U.S. Taxpayers Have Subsidized Fossil Fuels for 111 Years, and Counting

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WASHINGTON — As a candidate in 2020, Joseph R. Biden Jr. campaigned to end billions of dollars in annual tax breaks to oil and gas companies within his first year in office.

It’s a pledge he has been unable to keep as president.

Mr. Biden’s budget request to Congress this week was his fourth attempt to eliminate what he called “wasteful subsidies” to an industry that is enjoying record profits.

“Unlike previous administrations, I don’t think the federal government should give handouts to big oil,” Mr. Biden said after his inauguration. His new budget proposal calls for the elimination of $35 billion in tax breaks that would otherwise be provided to the industry over the next decade.

Mr. Biden’s wish is opposed by the oil industry, Republicans in Congress and a handful of Democrats. In Washington, it seems, oil and gas subsidies are the zombies of the tax code: impossible to kill.

“Everybody agrees fossil fuel subsidies are wasteful, stupid and moving things in the wrong direction,” said Michael L. Ross, a political science professor at the University of California, Los Angeles who studies fossil fuel tax breaks. “Getting rid of them seems to be one of the hardest things to achieve on the climate agenda.”

The oil and gas industry enjoys nearly a dozen tax breaks, including incentives for domestic production and write-offs tied to foreign production. Total estimates vary widely; environmental groups take a broad view of what constitutes a subsidy while the industry hews to a more narrow definition. The Fossil Fuel Subsidy Tracker, run by the Organization for Economic Cooperation and Development, calculated the total to be about $14 billion in 2022.

Two of the biggest tax breaks have been in place for about a century.

The oldest, known as “intangible drilling costs,” was created by the Revenue Act of 1913 and was aimed at encouraging the development of U.S. resources. The deduction allows companies to write off as much as 80 percent of the costs of drilling, things like employee wages and survey work, in the first year of operation, even before producing a drop of oil.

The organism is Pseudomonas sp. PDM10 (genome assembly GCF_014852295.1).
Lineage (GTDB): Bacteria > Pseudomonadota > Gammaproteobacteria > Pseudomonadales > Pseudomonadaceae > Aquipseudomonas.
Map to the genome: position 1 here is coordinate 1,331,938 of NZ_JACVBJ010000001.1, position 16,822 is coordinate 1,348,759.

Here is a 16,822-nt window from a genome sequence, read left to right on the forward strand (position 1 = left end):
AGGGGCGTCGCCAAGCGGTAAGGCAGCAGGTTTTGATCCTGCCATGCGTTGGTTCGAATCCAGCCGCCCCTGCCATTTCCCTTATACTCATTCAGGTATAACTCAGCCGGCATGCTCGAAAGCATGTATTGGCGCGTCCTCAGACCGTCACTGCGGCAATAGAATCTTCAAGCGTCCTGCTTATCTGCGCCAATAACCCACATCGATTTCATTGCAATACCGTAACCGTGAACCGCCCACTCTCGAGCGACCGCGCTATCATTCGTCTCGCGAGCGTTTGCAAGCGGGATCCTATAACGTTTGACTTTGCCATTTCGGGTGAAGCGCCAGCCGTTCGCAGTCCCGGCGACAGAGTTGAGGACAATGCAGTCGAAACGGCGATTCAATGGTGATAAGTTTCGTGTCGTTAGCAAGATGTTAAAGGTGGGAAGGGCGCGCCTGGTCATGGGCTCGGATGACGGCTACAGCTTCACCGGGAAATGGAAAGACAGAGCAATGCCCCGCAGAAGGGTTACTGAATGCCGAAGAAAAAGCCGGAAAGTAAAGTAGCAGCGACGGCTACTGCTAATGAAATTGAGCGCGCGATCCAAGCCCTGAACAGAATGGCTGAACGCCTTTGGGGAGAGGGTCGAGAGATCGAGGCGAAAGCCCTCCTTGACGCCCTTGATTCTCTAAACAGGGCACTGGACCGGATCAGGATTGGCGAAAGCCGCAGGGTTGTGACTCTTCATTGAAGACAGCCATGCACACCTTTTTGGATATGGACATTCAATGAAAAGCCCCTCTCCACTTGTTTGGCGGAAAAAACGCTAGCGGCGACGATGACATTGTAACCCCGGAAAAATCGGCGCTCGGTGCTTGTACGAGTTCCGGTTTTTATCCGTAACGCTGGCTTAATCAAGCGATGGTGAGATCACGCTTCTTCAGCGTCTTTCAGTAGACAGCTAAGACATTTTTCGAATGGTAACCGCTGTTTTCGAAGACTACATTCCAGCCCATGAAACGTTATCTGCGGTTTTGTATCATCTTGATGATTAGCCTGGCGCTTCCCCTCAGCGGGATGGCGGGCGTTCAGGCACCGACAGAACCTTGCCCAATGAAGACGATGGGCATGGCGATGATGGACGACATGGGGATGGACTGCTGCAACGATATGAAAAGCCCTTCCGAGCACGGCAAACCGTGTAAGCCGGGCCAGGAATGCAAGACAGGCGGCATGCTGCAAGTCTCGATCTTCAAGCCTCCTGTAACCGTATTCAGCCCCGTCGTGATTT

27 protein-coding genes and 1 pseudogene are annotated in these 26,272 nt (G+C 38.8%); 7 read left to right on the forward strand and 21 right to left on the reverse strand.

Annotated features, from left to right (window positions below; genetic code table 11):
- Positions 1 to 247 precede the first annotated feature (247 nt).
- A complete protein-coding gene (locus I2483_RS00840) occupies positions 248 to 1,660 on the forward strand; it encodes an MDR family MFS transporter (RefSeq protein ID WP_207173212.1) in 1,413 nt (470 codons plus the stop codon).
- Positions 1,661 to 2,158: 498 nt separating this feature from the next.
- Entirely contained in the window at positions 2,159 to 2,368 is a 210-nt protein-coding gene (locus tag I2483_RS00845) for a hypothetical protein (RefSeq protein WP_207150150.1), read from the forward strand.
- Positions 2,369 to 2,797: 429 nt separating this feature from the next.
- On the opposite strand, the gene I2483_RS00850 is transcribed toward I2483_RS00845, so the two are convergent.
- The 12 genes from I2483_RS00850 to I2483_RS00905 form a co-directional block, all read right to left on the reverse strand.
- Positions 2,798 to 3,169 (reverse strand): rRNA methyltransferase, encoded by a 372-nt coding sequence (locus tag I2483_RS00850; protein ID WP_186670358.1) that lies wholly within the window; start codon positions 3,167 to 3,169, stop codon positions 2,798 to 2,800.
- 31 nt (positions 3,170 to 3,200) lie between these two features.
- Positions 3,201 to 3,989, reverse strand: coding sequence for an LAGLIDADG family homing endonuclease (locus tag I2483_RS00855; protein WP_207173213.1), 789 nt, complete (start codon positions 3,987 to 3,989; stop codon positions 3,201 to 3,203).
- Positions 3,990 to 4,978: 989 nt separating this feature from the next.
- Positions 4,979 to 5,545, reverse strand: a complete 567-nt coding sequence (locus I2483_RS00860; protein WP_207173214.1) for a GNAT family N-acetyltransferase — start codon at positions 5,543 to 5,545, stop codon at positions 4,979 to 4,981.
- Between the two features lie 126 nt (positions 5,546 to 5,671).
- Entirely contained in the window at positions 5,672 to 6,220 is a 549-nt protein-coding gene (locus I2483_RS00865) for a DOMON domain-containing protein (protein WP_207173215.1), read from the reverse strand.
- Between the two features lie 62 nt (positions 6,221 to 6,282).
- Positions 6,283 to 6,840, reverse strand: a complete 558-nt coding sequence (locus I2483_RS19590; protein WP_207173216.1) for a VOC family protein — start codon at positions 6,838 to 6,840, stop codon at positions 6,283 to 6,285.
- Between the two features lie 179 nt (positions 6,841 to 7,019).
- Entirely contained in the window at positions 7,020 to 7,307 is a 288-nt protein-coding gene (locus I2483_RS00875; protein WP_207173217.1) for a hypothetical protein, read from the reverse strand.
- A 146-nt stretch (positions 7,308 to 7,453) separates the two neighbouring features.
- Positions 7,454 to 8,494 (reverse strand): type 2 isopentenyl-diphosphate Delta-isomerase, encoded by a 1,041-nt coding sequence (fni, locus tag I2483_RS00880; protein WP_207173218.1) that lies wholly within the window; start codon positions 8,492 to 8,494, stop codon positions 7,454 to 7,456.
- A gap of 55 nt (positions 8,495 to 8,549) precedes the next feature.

Another subsidy, dating from 1926 and known as the depletion allowance, initially let oil companies deduct their taxable income by 27.5 percent, a number that seemed strangely specific.

“We could have taken a 5 or 10 percent figure, but we grabbed 27.5 percent because we were not only hogs but the odd figure made it appear as though it was scientifically arrived at,” Senator Tom Connally, the Texas Democrat who sponsored the break and who died in 1963, was quoted as having said in “Sam Johnson’s Boy, a Close-Up of the President From Texas,” a biography of Lyndon B. Johnson.

That tax break proved so lucrative it prompted celebrities like Jimmy Stewart, Frank Sinatra and Bing Crosby to become oilmen on the side, buying interests in oil wells and using the deduction to shelter their Hollywood income.

The allowance was eliminated in 1975 for large producers and reduced for smaller companies, which are still allowed to deduct 15 percent of their revenue from their taxable income.

Early on, lawmakers justified the deductions by saying they would help attract investors to oil drilling, which could be a risky venture. After all, not every well strikes oil.

Today, Exxon Mobil and Chevron, the largest U.S. energy companies, are enormously profitable. Last year, American companies pumped 13 million barrels each day on average, a record that had made the United States the largest crude oil producer in the world, according to the U.S. Energy Information Administration. The country is also the world’s leading exporter of liquefied natural gas.

The oil and industry is expected to reap $1.7 billion in 2025 from the intangible drilling tax break, and $9.7 billion over the next 10 years, according to the White House. It is expected to realize $880 million in benefits from the depletion allowance tax break in 2025, and $15.6 billion by 2034.

Instead of investing in their businesses, the oil and gas companies have poured profits into “stock buybacks, mergers, and acquisitions that benefited executives and wealthy shareholders,” the Biden administration said on a fact sheet accompanying the budget proposal.